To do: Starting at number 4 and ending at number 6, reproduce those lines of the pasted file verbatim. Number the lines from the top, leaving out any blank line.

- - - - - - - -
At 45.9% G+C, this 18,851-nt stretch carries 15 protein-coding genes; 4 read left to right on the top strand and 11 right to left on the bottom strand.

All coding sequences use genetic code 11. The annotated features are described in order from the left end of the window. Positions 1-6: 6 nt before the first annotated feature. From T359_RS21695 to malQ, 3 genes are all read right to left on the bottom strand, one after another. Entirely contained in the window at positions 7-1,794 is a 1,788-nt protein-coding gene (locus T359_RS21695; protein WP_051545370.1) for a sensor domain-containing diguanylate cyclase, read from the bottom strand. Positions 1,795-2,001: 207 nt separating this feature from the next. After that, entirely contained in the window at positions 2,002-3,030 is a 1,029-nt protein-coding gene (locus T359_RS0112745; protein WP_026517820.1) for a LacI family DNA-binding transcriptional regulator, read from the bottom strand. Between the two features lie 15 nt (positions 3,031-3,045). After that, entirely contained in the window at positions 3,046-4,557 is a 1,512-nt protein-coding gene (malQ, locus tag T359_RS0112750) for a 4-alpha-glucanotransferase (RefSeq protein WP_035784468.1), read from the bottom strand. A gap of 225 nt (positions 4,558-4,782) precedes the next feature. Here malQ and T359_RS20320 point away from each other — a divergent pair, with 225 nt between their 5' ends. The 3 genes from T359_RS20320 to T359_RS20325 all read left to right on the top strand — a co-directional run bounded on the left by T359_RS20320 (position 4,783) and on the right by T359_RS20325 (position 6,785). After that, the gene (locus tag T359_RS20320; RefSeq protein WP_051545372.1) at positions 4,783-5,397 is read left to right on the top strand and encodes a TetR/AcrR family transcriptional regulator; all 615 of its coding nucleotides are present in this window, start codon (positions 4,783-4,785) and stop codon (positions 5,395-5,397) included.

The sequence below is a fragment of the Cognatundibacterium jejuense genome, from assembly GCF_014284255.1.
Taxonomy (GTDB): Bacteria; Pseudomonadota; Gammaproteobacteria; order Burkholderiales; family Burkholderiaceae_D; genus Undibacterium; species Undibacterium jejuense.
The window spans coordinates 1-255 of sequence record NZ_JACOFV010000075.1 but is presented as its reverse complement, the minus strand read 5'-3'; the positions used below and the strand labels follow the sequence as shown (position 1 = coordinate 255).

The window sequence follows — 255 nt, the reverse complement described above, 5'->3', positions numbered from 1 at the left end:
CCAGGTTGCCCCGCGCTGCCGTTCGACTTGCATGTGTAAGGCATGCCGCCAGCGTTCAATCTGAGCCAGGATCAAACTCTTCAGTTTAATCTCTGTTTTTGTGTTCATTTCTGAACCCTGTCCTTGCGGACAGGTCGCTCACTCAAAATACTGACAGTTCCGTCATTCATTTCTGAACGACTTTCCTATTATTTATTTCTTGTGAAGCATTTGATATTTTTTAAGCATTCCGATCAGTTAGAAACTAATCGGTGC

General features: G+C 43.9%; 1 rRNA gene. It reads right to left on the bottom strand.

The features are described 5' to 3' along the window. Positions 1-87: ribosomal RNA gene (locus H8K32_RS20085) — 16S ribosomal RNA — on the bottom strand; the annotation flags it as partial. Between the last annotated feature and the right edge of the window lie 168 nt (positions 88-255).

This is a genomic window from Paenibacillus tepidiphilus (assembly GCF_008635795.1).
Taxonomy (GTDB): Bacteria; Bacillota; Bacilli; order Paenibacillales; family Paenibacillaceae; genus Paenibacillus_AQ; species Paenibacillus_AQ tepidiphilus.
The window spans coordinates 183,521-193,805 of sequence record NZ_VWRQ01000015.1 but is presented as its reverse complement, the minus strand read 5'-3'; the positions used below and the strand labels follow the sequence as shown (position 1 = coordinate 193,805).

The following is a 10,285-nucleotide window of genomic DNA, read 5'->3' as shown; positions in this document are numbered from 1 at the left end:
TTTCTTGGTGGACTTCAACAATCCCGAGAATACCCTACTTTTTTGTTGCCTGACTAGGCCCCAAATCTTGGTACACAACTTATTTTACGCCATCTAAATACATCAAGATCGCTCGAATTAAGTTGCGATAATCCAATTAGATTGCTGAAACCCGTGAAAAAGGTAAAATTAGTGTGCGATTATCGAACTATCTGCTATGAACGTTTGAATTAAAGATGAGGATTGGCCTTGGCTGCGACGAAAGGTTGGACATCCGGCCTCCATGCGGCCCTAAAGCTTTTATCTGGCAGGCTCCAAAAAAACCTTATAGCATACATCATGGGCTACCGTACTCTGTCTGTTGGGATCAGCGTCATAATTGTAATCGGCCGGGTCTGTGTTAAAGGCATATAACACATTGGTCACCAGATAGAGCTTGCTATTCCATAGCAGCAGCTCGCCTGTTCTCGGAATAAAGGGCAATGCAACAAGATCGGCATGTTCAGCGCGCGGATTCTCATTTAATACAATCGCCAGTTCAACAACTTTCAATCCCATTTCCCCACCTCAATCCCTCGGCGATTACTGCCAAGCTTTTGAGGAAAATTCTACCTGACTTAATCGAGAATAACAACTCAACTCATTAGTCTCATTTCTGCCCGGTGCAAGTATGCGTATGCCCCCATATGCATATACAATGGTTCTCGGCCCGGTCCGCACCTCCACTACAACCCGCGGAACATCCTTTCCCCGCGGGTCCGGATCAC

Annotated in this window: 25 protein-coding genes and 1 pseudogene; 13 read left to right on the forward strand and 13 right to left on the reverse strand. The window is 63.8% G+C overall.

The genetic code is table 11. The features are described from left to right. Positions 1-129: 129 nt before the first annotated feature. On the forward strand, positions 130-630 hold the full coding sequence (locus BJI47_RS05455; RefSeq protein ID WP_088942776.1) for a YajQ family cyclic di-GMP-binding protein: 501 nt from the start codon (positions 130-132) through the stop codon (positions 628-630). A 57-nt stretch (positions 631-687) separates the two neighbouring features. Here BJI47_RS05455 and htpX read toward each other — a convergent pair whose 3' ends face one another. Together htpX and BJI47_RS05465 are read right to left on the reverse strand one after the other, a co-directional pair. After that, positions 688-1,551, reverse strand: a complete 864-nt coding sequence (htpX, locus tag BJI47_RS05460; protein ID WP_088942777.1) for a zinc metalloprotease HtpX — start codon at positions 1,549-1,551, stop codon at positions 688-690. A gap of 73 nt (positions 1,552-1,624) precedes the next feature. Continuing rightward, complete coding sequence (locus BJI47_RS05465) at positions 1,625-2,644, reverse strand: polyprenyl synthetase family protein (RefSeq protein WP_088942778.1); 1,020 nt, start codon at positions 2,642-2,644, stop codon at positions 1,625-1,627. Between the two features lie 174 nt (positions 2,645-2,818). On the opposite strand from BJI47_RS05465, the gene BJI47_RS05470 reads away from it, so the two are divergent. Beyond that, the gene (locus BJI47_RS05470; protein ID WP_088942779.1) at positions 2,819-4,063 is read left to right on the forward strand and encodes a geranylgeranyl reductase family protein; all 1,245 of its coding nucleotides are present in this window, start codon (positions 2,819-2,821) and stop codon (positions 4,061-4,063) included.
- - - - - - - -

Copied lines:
Taxonomy (GTDB): Bacteria; Pseudomonadota; Gammaproteobacteria; order Burkholderiales; family Burkholderiaceae_D; genus Undibacterium; species Undibacterium jejuense.
The window spans coordinates 1-255 of sequence record NZ_JACOFV010000075.1 but is presented as its reverse complement, the minus strand read 5'-3'; the positions used below and the strand labels follow the sequence as shown (position 1 = coordinate 255).

The window sequence follows — 255 nt, the reverse complement described above, 5'->3', positions numbered from 1 at the left end: